IRA Transfers: New Rules to Keep in Mind
Retirement planning here at LNWM usually includes strategies for IRA accounts – not just where to invest IRA assets but just as importantly, how the IRA can be used most effectively in retirement and estate planning.
The questions are many: how to best consolidate accounts; what to consider rolling over into a Roth IRA; and how to deal with the impact of required minimum withdrawals at age 70 ½. According to Kristi Mathisen, head of the LNWM tax team, here are two recent changes to IRA rules that are affecting how we advise clients:
(1) Tax-free use of IRA money for up to 60 days is now allowed just once a year. In the past, you could take money out of an IRA and do with it what you wished, as long as you returned the money back to the original IRA or another IRA within 60 days. Due to a 2014 Tax Court ruling, you can do this sort of transfer just once every 365 days, otherwise you incur taxes and withdrawal penalties.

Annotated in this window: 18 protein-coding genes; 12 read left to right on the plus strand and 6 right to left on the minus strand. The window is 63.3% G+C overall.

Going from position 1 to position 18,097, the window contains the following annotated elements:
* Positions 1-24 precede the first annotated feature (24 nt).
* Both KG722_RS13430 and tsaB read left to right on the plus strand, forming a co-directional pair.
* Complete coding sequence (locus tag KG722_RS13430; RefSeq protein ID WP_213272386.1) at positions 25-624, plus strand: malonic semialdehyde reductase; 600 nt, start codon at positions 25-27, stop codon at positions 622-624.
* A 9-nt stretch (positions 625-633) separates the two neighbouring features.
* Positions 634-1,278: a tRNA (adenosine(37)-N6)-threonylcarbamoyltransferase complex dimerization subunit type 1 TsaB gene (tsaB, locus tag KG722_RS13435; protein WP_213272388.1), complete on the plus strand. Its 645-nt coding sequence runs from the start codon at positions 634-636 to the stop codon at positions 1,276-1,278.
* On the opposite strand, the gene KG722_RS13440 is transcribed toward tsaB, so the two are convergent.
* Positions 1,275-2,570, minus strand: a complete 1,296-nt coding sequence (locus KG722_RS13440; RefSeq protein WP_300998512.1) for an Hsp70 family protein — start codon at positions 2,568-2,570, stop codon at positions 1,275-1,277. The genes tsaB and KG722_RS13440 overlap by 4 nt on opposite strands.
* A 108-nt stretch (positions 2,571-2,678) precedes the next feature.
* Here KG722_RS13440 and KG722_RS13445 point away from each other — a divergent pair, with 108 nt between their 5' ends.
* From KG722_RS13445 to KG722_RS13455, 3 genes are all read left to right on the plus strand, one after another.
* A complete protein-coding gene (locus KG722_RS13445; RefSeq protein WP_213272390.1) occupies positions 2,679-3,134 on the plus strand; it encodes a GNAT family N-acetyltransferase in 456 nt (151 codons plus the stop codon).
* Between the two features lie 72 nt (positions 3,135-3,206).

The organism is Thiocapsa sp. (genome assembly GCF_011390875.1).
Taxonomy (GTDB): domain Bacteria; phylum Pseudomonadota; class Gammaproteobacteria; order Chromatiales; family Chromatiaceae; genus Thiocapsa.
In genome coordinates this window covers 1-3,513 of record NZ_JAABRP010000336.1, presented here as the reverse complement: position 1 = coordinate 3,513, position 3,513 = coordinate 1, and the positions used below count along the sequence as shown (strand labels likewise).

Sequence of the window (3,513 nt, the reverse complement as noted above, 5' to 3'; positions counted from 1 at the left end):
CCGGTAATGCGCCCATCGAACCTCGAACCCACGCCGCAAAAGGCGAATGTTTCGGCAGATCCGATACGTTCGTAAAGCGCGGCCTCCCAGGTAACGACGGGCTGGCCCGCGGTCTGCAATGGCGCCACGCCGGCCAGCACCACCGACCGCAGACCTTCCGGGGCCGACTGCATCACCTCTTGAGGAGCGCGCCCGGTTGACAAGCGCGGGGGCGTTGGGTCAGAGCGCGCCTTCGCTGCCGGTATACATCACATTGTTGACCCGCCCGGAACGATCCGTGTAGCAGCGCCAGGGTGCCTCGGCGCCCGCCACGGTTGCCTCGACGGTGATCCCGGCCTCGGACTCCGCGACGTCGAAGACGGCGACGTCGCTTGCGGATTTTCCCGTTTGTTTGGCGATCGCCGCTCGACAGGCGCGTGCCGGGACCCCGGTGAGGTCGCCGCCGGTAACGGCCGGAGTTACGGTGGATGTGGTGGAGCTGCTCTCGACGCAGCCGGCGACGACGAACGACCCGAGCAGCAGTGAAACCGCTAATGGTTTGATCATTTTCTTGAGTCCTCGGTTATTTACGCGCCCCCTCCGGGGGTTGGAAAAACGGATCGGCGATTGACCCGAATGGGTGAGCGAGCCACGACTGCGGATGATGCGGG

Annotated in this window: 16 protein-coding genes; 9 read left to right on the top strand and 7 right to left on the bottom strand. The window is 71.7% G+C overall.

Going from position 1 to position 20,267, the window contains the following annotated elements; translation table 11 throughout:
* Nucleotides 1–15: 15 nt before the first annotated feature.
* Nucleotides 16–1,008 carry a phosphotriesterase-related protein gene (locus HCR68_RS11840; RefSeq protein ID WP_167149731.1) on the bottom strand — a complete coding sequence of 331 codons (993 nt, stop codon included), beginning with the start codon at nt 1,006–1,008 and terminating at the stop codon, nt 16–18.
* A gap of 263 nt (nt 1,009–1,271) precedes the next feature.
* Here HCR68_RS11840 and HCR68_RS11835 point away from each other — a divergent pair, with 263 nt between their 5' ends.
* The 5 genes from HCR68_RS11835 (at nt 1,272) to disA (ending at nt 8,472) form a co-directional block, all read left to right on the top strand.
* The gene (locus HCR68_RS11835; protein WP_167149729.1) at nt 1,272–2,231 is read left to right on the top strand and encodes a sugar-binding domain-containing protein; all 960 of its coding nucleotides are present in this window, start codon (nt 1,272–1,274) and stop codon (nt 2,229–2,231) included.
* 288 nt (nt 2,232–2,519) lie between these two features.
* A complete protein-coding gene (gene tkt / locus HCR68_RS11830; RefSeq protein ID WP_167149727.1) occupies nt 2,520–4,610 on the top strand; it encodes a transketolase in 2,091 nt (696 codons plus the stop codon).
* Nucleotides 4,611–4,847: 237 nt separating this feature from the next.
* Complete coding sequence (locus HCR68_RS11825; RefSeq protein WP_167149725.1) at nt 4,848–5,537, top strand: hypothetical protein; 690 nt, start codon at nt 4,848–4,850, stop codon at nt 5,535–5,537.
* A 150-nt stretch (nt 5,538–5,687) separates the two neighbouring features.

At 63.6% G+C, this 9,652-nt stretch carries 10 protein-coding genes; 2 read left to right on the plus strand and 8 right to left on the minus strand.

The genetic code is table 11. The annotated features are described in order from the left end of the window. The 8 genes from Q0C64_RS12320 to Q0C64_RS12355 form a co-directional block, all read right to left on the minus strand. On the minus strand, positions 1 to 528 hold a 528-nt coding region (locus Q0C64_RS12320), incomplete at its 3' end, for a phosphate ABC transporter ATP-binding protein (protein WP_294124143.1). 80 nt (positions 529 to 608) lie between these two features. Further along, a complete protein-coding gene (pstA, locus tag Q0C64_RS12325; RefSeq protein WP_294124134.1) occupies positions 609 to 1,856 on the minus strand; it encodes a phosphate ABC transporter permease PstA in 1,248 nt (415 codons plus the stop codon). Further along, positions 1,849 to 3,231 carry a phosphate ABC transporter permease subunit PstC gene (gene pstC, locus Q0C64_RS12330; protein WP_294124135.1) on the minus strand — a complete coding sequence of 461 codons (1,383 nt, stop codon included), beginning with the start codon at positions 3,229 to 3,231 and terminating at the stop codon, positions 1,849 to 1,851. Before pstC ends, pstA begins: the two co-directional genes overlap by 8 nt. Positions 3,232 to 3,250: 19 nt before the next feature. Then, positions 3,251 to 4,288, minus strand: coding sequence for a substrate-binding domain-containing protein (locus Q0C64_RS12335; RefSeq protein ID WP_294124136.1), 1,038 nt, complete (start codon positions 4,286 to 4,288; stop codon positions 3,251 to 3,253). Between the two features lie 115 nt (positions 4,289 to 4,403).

Note that this does not apply to trustee-to-trustee transfers. If you have an IRA at Vanguard, for instance, and want to transfer this to your Schwab account, you can do this in addition to taking some money out of the account and replacing it within 60 days.
(2) IRAs passed on to your children or someone other than your spouse are not exempt from creditors. The U.S. Supreme Court ruled in 2014 that IRAs passed on to someone other than your spouse do not have creditor protection. Why? Because they are not technically the retirement accounts of the beneficiary. This means that inherited IRAs will in many cases be used to pay off creditors in case of bankruptcy or a lawsuit settlement.